An early 20th Century part set of playing cards from the card game Panko or Votes for Women 'The Great Card Game Suffragists v Anti-Suffragists' comprising thirty-eight cards Pank! Pank! Pank!, Gaol! Gaol! Gaol!, Toot! Toot! Toot!, Help! Help! Help!, Votes for Women, Law! Law! Law!, Fourteen Days! and four Turn 'Em Out!, each with a black and white image tinted in purple, green and red by Edward Tennyson Reed of Punch magazine featuring Emmeline Pankhurst and Winston Churchill, each card 9cm x 6cm. (38) Dating to circa 1910, this game was manufactured by Peter Gurney of London. It was sold by the Women's Social and Political Union at its shops as well as through independent merchants to raise funds for the cause, at a cost of two shillings. It appeared in the WSPU Christmas pamphlet of 1909 with the following caption 'Not only is each picture itself an interesting memento, but the game produces intense excitement without the slightest taint of bitterness'. The cards show various scenes of Women's Suffrage to include one perhaps depicting Wallace Dunlop who was arrested and sent to Holloway prison for printing an extract from the bill of rights in the House of Commons - she is shown dressed in an ermine coat with broad arrows on beneath the sign 'Holloway Restaurant' and Faim de Siecle which translates to the hunger century and is likely a play on Fin de Siecle which means the end of the century. It is believed Dunlop was one of the first to refuse food, leading to many of the hunger strikes. Another shows Christabel Pankhurst with her arm raised and holding a Votes for Women scroll.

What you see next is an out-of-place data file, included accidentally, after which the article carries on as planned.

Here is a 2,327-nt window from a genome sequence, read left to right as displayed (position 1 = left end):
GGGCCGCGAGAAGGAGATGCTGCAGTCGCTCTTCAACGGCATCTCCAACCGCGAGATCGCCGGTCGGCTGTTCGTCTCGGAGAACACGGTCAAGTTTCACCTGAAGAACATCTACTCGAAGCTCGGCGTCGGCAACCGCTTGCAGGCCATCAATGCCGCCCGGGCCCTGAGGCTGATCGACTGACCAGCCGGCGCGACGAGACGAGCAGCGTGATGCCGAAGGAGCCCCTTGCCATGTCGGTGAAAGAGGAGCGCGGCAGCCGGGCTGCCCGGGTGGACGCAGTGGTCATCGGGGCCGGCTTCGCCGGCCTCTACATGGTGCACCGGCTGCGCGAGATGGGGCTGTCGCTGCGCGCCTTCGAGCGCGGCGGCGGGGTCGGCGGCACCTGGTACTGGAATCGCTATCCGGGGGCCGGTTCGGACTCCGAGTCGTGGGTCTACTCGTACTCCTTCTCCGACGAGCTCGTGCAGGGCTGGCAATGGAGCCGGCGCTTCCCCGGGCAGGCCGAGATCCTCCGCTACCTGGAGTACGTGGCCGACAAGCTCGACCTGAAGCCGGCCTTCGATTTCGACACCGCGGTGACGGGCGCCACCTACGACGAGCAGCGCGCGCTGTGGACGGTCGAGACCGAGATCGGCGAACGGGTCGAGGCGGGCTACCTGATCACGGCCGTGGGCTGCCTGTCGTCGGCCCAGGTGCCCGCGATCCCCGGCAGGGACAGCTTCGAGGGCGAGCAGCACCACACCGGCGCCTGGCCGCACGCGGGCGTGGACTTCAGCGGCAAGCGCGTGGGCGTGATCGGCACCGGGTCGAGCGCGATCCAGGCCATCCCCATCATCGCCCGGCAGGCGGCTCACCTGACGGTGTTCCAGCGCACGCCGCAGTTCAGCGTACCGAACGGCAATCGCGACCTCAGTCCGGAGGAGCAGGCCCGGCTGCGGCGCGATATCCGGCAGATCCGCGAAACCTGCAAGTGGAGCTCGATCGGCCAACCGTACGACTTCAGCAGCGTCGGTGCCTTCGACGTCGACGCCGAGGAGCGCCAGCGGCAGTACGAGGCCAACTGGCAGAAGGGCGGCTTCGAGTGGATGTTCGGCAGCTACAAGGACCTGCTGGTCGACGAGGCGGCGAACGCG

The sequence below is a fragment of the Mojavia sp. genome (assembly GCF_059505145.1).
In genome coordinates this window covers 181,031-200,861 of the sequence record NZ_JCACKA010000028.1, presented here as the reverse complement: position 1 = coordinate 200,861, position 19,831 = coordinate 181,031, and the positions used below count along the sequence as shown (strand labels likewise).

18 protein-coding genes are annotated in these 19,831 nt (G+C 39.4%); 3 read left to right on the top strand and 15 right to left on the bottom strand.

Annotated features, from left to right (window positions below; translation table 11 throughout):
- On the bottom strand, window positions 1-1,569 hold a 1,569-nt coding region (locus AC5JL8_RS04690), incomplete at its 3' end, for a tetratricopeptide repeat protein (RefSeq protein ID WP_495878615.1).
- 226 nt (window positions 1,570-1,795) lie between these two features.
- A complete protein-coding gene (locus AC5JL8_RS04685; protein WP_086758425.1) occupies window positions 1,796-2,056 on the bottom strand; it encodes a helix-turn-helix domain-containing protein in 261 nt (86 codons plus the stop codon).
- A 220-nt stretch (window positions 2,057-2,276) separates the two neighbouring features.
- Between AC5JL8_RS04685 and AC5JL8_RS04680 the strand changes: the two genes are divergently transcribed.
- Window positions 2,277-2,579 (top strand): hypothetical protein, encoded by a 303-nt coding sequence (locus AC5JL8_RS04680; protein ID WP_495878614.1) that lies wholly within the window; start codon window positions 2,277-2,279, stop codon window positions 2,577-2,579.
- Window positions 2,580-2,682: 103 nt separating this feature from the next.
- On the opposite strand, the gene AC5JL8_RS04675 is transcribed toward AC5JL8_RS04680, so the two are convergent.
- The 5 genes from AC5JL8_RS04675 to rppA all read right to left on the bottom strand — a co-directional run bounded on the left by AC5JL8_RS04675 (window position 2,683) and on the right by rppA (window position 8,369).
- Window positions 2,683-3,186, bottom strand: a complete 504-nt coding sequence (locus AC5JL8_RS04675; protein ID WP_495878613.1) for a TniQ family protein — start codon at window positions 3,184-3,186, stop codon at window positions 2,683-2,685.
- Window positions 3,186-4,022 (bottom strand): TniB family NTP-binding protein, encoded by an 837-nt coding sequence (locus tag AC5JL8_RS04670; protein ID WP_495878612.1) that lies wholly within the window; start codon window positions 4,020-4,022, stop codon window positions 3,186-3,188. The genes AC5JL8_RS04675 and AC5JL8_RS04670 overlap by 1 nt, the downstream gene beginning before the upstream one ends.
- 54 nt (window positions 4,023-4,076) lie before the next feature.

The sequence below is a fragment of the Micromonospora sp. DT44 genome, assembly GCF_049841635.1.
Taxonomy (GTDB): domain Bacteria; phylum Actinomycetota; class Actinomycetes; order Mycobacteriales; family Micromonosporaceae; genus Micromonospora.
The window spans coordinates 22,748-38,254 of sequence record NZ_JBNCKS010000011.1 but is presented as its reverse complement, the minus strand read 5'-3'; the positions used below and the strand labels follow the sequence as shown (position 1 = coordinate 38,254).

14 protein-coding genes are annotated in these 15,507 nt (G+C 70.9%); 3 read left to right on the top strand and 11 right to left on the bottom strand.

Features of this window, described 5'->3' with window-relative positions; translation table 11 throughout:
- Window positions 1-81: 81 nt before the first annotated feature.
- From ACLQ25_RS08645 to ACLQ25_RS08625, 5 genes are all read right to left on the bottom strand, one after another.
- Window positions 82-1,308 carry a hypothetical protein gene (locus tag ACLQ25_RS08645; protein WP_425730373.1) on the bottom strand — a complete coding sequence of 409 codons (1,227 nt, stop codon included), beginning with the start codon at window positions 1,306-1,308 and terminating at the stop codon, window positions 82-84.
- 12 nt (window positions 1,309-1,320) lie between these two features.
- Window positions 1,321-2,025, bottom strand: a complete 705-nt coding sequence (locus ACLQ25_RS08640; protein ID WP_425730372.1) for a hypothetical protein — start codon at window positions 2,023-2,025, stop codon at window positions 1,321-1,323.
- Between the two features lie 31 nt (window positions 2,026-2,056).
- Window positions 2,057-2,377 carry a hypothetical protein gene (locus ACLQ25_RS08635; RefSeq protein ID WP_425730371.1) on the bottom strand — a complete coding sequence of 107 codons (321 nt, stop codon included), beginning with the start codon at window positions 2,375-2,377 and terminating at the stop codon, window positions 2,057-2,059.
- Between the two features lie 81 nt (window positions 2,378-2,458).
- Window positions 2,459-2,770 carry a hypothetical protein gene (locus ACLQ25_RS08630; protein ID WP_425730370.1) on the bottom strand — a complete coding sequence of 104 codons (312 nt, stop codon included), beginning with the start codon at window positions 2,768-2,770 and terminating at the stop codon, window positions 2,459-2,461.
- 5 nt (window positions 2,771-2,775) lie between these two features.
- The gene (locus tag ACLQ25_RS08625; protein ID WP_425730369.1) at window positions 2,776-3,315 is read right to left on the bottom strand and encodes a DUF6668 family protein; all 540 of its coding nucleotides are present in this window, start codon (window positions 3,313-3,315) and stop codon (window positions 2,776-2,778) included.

Andrew Mayall - Valuer & Auctioneer
Collectables & Furniture
Andrew’s career began in 1989 after a work experience position led to a post with a regional firm involving weekly general and monthly fine art sales. He conducted his first auction sale at the age of 18 and went on to win the West Midlands Incorporated Society of Valuers and Auctioneers ‘Young Auctioneer of the Year’ award in 1994, going on to represent the region in the national finals. He joined Fieldings in 2005 dealing with probate and estate work within the company, involving his interests in 20th Century design items, furniture and collectables. Some of Andrew’s favourite finds include a bronze ‘Head of Albert Einstein’ by Sir Jacob Epstein that sold for £56,000, an early 19th Century targe shield that sold for £9,200 and a Chinese bamboo brush pot that achieved £6,800.